This creates a far broader universe of potential clients for solution providers. For instance, a pay-as-you-go model fits within the smaller budgets of business-unit IT departments, and increasingly these groups are making purchase decisions about software that meets their specific needs. Small-to-medium-sized businesses are also within reach. With the simple self-service, no-touch consumption-based model that characterizes flexibly consumed cloud solutions, providers can sell more cost effectively to these smaller customers.

Redefining offerings, packaging and delivery

As offerings become more software and data-driven, companies may have to set up entirely new channels and partnerships to take them to market. They also need to think about how the offerings would be delivered: Will they take the form of physical or digital goods or both? Will the software/services be hosted on the customer’s premises or in the cloud? Should the company invest in building its own cloud infrastructure or host the solution via a third-party provider? Software companies may want to consider offering cloud-based flexible consumption solutions while retaining their traditional models for customers that prefer to continue to consume the product in that way.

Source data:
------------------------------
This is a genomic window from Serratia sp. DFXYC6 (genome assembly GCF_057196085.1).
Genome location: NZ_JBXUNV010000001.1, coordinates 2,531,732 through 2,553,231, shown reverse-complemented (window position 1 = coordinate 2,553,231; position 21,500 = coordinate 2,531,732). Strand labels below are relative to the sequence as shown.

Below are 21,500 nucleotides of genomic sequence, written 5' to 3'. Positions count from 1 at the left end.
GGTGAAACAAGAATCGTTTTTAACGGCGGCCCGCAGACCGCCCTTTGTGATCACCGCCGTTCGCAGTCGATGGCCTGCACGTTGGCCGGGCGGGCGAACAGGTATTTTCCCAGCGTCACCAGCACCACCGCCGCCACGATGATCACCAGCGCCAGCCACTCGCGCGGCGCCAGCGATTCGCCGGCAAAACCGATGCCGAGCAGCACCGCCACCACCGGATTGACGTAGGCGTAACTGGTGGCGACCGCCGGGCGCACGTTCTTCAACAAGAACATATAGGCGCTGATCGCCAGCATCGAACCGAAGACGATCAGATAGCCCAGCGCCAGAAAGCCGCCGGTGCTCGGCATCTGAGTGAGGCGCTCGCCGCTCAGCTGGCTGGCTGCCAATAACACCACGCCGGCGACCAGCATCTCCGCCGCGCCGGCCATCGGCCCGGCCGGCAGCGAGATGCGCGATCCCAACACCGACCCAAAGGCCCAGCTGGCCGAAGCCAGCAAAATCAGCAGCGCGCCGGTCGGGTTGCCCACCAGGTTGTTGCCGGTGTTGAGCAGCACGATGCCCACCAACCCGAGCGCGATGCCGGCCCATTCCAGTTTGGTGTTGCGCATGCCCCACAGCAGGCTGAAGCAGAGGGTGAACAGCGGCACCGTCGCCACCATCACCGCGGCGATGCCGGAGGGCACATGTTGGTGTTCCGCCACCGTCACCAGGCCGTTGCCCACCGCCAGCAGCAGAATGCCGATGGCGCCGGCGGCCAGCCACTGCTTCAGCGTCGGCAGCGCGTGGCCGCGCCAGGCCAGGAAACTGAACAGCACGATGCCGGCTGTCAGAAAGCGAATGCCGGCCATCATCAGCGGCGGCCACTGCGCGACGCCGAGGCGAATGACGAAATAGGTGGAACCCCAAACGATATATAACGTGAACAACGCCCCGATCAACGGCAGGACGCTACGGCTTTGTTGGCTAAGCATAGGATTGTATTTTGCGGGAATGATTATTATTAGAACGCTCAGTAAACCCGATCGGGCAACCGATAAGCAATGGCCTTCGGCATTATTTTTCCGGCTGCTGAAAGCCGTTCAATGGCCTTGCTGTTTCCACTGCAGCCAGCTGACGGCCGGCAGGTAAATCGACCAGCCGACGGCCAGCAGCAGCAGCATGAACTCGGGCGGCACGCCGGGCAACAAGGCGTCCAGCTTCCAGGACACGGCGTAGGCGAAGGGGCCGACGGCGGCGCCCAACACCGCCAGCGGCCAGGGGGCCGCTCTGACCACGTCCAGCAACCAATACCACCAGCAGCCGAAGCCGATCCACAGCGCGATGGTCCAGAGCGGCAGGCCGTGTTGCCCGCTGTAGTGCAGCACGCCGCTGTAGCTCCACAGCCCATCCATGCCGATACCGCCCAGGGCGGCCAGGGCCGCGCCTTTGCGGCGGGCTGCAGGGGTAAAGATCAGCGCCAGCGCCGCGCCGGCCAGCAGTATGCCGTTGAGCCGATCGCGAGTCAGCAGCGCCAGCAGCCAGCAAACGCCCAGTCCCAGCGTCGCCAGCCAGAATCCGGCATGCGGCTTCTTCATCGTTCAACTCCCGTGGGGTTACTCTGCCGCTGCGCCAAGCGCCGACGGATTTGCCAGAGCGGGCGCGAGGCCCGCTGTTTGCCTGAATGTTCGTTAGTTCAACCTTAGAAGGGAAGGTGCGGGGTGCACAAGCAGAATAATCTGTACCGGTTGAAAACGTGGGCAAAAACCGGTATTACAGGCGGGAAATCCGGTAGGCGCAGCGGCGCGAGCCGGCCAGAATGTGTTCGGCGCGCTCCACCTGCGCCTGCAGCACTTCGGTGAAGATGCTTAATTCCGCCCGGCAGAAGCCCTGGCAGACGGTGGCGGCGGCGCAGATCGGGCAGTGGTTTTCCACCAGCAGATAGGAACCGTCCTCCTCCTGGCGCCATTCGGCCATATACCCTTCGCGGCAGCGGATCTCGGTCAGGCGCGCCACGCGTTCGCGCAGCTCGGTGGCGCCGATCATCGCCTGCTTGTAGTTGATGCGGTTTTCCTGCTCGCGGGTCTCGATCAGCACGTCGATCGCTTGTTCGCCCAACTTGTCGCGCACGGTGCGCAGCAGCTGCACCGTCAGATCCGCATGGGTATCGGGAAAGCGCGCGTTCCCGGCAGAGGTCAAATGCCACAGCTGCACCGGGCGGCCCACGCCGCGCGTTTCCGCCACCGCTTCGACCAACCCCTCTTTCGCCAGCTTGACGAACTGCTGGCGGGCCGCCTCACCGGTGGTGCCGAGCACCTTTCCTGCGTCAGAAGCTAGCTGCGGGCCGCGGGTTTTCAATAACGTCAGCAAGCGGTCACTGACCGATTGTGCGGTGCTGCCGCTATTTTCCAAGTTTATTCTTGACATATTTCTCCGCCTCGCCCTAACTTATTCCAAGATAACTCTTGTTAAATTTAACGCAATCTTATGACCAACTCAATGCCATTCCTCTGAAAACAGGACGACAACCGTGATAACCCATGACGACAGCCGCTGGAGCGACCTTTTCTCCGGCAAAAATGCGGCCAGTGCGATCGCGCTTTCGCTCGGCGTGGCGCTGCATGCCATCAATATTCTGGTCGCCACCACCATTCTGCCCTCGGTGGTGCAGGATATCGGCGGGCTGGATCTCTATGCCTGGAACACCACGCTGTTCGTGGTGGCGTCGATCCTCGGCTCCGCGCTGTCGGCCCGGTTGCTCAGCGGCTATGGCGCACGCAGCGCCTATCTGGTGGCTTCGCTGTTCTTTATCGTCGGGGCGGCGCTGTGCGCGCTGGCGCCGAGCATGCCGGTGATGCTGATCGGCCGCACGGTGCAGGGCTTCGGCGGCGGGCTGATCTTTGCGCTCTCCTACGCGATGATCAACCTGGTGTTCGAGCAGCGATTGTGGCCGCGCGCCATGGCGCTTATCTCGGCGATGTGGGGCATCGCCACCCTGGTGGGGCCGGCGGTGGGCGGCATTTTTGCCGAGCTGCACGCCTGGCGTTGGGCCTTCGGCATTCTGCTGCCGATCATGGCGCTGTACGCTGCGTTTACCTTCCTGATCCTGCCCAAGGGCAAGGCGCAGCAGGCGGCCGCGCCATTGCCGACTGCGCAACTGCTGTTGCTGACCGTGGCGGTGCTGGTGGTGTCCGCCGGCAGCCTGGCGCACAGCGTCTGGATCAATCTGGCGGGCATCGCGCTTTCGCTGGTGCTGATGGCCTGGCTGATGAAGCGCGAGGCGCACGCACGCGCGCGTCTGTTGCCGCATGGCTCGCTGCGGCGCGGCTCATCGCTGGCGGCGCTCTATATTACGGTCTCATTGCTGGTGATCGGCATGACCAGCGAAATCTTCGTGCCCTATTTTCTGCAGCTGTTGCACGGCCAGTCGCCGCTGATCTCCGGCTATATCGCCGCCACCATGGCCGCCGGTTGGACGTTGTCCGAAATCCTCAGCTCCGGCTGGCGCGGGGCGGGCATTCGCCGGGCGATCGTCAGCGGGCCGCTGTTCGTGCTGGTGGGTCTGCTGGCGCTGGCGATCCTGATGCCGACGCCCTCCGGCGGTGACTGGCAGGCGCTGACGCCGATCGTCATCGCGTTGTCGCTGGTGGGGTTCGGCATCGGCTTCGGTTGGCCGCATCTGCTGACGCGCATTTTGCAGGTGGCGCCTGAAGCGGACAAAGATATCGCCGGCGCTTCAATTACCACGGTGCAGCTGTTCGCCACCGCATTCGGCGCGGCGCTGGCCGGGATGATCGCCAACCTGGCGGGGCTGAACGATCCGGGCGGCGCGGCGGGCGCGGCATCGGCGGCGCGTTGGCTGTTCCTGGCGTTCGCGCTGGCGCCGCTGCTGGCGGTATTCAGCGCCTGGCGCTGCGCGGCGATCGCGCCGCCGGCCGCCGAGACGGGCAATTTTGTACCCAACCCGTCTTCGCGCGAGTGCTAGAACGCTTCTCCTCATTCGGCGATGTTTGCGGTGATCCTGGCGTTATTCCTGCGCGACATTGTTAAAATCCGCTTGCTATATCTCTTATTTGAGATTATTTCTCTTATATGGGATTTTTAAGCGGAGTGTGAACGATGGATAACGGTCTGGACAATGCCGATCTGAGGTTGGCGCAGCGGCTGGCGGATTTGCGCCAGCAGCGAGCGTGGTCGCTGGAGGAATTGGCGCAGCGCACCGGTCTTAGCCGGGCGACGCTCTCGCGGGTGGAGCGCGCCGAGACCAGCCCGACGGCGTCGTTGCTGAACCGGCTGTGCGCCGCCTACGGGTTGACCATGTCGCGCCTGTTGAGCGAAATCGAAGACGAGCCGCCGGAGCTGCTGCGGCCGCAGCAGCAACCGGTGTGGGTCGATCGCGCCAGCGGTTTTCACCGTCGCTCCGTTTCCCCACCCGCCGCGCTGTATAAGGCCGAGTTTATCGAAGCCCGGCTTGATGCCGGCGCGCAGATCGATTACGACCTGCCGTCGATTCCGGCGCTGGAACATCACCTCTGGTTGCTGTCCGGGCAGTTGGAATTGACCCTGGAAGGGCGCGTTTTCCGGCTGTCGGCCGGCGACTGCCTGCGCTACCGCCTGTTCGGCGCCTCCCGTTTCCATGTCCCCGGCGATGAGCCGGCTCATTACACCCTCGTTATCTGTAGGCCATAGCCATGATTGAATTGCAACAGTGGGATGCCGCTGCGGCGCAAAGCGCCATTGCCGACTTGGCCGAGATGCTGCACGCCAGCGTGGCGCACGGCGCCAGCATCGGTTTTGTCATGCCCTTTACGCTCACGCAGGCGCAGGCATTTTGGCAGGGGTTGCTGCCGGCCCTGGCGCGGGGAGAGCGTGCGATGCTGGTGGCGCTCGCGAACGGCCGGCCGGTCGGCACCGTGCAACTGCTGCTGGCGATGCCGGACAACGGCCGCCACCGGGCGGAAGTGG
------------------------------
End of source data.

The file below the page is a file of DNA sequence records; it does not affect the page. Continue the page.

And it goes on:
Packaging is also important because it provides customers with the configurability and scalability they need for flexible consumption. Companies are packaging a combination of hardware, software, and services to more effectively cater to customer needs and deliver value. Packaging has become a core focus for the media industry, where bundling and unbundling of content has taken on a new meaning. While some media and entertainment companies are unbundling content packages, others are offering customers the option to configure their own offerings by picking and choosing cable and streaming over-the-top (OTT) channels to accommodate their personal viewing tastes.

How will we sell? Changing roles for internal sales and channel partners

Technology companies are Expanding to a broader range of customers raises questions about the role of a company’s existing sales force, as well as its channel partners. Many companies have traditionally sold through channel partners because they may not have the infrastructure or the internal sales force coverage to sell to thousands of enterprise, commercial, and small-to-medium business clients. If those same companies begin selling directly to customers, or offering their solutions to customers on-line, this could cause friction with channel partners that feel they are being cut out of the equation.

Companies need to decide what role they want partners to play in the future and how that role will change. They need to look for ways to keep partners engaged and incented to sell their products and services. The same logic pertains to an internal sales force, which may have to be reorganized to sell everything-as-a-service offerings. Companies also need to think about how to tailor sales compensation and align sales incentives with the recurring revenue model for their solution offering—otherwise they may find their new offering fails to gain traction with the sales teams and consequently with customers.